Heathrow's Third Runway
On Monday afternoon we heard that the decision on whether to expand Heathrow Airport by building a third runway was imminent and that a Government decision would be made this week.
The day's talk seemed to be dominated by the pro-expansion camp, consisting of parties with vested interests, including the unions Unite and GMB who, according to the news, argue that 50,000 jobs would be created with a further 15,000 new jobs upon completion of the project. The pro-expansion group Future Heathrow boast that 72,000 jobs would be created. On their website, Future Heathrow say that a total of 500,000 jobs would be dependent on the expansion of Heathrow and the third runway.
That sounds like the sort of "good news" the public might want to hear in times of an economic crisis where unemployment is rising and people desperately look for jobs. But our question is this: Just how many of those 65,000-72,000 jobs are short-term? How many jobs are tied-up solely during the construction time of the third runway and sixth terminal?
All the vested interests concur that a bigger Heathrow would be for the benefit of the WHOLE of the UK economy and on BBC's Newsnight programme (Monday) Lord Soley, the man heading the coalition for expansion, said that Heathrow was falling behind other major European airports, naming Schipol (Amsterdam), Paris and Frankfurt as threats to Heathrow's position as Europe's number one airport, even having surpassed it already. In his words
Heathrow can either expand or continue its decline.
His point is that because other European airports are expanding then so must Heathrow, supposedly in an effort to stay competitive, or rather dominant, if you read between the lines. Or is that to regain its crown or to at least try and catch up with the other "usurpers"? Afterall, it would be another ten years before the expansion were completed.
In addition further pros for expanding Heathrow namedrop the "integrated transport system" argument, where road and rail all connect up to provide ease of travel between places. You can read Lord Soley's full argument on the matter here.
So this begs further questions: Is there an "arms race" in airport expansion? Obviously the continued or returned dominance of Heathrow is an absolutely paramount goal for those who see financial gain from it but what if other airports continue to expand too and, once again, in the future overtake or merely stay ahead of Heathrow? Will there be a fourth runway? Just how far does this go? How much of Britain's countryside and heritage needs to be tarmac'd over before the expansion stops?
As for the "integrated transport policy" into which Heathrow seems to play such a vital role, why is the onus on planes rather than improving rail? Does this scheme also include expanding motorways by adding extra lanes to cater for an expected rise in road traffic to the bigger airport? Why do railways seem to be so neglected?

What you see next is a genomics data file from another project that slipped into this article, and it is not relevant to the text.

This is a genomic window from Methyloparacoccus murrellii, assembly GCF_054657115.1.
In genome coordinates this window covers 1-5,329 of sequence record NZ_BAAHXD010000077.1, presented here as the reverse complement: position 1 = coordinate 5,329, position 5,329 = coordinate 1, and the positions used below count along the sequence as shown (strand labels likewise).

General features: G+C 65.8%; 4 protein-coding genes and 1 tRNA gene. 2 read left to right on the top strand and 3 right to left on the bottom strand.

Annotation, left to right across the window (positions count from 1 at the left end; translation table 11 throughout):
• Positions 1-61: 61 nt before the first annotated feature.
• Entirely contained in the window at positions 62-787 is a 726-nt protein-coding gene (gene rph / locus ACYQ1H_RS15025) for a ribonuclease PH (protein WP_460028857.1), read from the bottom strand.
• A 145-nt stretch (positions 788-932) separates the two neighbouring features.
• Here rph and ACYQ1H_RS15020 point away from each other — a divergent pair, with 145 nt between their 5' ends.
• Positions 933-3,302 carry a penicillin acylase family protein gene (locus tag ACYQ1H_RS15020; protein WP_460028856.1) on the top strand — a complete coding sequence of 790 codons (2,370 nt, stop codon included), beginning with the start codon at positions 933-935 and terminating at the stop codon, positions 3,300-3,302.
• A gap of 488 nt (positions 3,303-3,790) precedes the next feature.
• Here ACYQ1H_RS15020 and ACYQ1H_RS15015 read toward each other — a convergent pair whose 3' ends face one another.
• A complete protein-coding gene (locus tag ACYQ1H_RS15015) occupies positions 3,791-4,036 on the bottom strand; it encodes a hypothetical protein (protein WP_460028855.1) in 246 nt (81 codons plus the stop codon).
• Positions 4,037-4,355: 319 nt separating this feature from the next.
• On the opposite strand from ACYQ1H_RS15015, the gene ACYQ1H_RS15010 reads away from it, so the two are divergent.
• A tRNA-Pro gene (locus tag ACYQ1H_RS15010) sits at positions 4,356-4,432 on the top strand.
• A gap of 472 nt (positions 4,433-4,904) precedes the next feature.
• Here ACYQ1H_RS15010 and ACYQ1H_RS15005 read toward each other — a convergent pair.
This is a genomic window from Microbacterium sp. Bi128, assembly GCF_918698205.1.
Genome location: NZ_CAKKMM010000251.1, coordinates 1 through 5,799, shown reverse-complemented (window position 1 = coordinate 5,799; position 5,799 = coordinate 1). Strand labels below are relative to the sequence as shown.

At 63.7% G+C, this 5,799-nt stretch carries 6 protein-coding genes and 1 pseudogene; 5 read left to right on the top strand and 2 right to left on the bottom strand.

This seems to fall in nicely with proposed government policy on public works spending in order to "kick start" the economy again. Widening motorways is seen as a way to a) create quick & easy manual labour jobs and b) relieve road congestion, whereas the real answer is to 1) invest in creating jobs in the emerging green sector and b) make drivers use the slow lane, rather than clogging up the middle and "fast" lanes. That would save public money being spent on unnecessary, not to mention environmentally unfriendly, projects that would have nothing but short-term, short-sighted and low-brow benefits.
So with the weight of over 100 lobbyists, businesses and groups, who all stand to gain financially from, and people in suits arguing the business benefits of the proposal, it looks pretty gloomy for those who wish to protect any history & culture, schools, 2,000 residents, 750 homes and the church with its graveyard at the site of the new runway.
But wait - The Conservative Party are against the third runway, the Lib Dems too, 50 Labour back-benchers and London Mayor Boris Johnson. Greenpeace, WWF and Plane Stupid are also against the development. There are a further four other airports serving London, including Stansted which was invaded in December for its own expansion plans, so why the rush to bulldoze Middlesex?
And then, late in the day, another piece of news comes in; Greenpeace, along with the famous impressionist Alistair McGowan, actress Emma Thomson and Zac Goldsmith, former editor of The Ecologist, supported by named individual MPs from the three main parties and environmental activist George Monbiot to name a few, announce that they have purchased a football-field sized plot of land right in the path of the new proposed runway!
Any attempts to build the third runway at Heathrow will require that the plot of land is included and the four legal owners are (obviously) firmly against that. Furthermore, there is an opportunity for the public to become "beneficial owners" of the plot, to be included in the legal deed of trust and to be represented should there ever be any legal move to seize the land.
Even with a compulsory purchase order, this move by the concerned citizens will certainly delay efforts of expansion, putting a "spanner in the works", as one person put it. Read about Airplot to see how it works.
Underpinning this whole debate is a small but extremely important detail that I find incredible that nobody seems to be talking about or even paying the slightest bit of attention to: Oil. Will oil prices start going up again? At what rate will oil prices go up? Being a finite resource, when does the oil run out and what are the plans for alternative aviation fuel? If flight expands at the rates some predict, won't that just put further pressure on oil supply, thus increasing demand and driving up price? Will this demand also accelerate the point at which peak oil is reached or are we there already?